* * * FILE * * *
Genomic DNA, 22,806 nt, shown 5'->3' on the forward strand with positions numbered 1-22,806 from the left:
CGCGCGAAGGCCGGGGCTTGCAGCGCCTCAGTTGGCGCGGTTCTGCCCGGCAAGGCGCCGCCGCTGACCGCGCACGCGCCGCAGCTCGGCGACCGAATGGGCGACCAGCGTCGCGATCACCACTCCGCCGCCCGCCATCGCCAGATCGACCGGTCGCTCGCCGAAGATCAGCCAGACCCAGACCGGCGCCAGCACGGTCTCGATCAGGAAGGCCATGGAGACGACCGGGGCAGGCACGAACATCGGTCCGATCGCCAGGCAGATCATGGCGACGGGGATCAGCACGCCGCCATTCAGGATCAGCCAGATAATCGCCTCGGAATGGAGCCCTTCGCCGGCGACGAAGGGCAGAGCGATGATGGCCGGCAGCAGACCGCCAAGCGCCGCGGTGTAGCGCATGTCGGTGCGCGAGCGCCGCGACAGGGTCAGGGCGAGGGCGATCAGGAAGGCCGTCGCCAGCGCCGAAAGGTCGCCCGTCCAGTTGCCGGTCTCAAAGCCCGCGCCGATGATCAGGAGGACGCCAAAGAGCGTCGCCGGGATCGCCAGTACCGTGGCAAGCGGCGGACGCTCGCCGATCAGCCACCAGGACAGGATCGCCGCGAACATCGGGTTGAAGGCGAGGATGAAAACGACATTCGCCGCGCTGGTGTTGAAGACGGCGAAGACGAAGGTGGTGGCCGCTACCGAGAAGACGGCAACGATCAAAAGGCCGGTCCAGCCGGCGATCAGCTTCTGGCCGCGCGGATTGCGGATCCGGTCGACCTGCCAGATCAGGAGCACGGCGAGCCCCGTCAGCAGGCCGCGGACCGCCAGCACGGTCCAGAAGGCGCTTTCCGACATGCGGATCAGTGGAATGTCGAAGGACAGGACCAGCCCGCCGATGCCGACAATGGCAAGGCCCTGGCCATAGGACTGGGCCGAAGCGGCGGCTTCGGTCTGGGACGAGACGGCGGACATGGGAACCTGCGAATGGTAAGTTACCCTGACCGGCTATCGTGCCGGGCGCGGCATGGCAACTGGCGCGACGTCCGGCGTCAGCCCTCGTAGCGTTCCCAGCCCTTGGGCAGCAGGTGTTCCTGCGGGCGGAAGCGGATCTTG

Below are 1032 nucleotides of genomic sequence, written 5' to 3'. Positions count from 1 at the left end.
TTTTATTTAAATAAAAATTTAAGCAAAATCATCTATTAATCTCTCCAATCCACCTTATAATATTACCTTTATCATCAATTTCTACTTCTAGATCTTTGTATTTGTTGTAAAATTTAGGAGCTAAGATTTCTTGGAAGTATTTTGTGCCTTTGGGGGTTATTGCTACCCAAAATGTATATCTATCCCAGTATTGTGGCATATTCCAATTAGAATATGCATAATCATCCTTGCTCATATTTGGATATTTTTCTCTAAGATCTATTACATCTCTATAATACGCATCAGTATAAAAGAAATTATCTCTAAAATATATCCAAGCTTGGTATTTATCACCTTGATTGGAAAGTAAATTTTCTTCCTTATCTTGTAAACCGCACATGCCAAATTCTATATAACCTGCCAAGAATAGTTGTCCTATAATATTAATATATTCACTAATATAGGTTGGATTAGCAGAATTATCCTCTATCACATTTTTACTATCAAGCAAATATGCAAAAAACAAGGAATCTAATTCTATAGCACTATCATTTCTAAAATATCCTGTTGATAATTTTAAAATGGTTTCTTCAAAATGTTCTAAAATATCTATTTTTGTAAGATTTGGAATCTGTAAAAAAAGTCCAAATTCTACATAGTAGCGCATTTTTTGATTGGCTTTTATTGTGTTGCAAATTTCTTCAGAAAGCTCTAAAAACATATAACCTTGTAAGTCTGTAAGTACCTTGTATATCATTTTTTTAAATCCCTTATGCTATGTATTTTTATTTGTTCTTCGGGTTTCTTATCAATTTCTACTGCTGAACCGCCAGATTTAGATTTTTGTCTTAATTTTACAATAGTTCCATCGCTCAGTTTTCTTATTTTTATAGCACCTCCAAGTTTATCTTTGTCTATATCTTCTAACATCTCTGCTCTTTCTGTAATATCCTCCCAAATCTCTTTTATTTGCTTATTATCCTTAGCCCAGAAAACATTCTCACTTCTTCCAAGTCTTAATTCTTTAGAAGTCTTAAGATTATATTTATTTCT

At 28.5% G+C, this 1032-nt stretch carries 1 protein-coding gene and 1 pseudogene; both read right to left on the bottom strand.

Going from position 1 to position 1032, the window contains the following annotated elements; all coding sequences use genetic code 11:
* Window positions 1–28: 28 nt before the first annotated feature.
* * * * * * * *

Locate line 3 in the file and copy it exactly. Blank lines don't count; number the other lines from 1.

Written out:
Below are 1032 nucleotides of genomic sequence, written 5' to 3'. Positions count from 1 at the left end.